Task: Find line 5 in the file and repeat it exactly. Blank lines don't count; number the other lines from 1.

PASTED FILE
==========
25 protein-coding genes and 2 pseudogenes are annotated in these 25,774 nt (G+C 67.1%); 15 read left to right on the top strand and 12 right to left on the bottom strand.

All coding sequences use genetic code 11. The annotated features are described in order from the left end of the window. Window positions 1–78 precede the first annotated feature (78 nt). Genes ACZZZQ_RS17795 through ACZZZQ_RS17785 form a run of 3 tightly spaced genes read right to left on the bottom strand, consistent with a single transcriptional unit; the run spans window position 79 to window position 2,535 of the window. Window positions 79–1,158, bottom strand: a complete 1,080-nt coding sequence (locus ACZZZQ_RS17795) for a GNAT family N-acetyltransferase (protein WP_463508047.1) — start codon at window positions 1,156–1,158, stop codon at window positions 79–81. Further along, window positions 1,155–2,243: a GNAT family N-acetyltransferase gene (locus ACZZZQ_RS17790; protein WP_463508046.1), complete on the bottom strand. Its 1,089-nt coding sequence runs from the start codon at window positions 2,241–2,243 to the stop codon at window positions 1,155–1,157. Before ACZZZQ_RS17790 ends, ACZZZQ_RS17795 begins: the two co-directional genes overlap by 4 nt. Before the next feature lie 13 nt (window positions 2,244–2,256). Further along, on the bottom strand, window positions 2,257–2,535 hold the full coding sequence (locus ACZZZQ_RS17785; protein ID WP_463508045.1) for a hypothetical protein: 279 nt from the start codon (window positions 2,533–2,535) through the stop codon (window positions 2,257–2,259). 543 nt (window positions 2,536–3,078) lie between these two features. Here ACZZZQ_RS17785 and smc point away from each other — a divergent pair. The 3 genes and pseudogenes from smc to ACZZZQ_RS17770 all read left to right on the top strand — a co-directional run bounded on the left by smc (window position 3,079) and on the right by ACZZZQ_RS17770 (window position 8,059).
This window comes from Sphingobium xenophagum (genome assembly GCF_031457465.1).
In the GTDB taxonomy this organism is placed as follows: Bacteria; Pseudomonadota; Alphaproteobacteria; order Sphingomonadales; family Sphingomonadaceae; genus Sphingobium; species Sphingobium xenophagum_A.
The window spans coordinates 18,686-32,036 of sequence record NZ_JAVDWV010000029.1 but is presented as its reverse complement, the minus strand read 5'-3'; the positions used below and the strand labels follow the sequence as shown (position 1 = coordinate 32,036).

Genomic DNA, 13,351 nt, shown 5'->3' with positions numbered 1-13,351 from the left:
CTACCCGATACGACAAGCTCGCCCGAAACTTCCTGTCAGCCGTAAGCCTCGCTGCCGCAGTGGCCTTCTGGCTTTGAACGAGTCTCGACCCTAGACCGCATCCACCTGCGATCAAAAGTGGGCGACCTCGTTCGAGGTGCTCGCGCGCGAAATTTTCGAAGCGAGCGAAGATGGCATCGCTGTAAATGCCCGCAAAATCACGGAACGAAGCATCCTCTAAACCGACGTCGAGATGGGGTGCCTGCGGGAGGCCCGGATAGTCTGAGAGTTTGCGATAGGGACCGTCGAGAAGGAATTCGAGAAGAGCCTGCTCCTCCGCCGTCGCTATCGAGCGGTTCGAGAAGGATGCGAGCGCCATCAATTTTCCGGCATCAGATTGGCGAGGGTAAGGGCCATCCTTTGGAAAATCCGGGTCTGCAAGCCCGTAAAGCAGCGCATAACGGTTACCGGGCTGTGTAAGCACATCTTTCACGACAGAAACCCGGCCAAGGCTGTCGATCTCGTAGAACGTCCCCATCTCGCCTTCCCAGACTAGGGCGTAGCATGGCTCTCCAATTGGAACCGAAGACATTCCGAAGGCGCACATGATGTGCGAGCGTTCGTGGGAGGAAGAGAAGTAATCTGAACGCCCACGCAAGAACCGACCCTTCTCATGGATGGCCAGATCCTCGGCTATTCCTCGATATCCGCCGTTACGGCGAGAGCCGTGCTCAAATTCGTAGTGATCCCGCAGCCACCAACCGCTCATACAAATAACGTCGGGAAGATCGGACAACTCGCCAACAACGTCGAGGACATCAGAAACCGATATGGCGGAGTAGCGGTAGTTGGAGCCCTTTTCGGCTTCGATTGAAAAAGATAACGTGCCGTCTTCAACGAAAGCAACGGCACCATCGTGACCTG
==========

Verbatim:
The window spans coordinates 18,686-32,036 of sequence record NZ_JAVDWV010000029.1 but is presented as its reverse complement, the minus strand read 5'-3'; the positions used below and the strand labels follow the sequence as shown (position 1 = coordinate 32,036).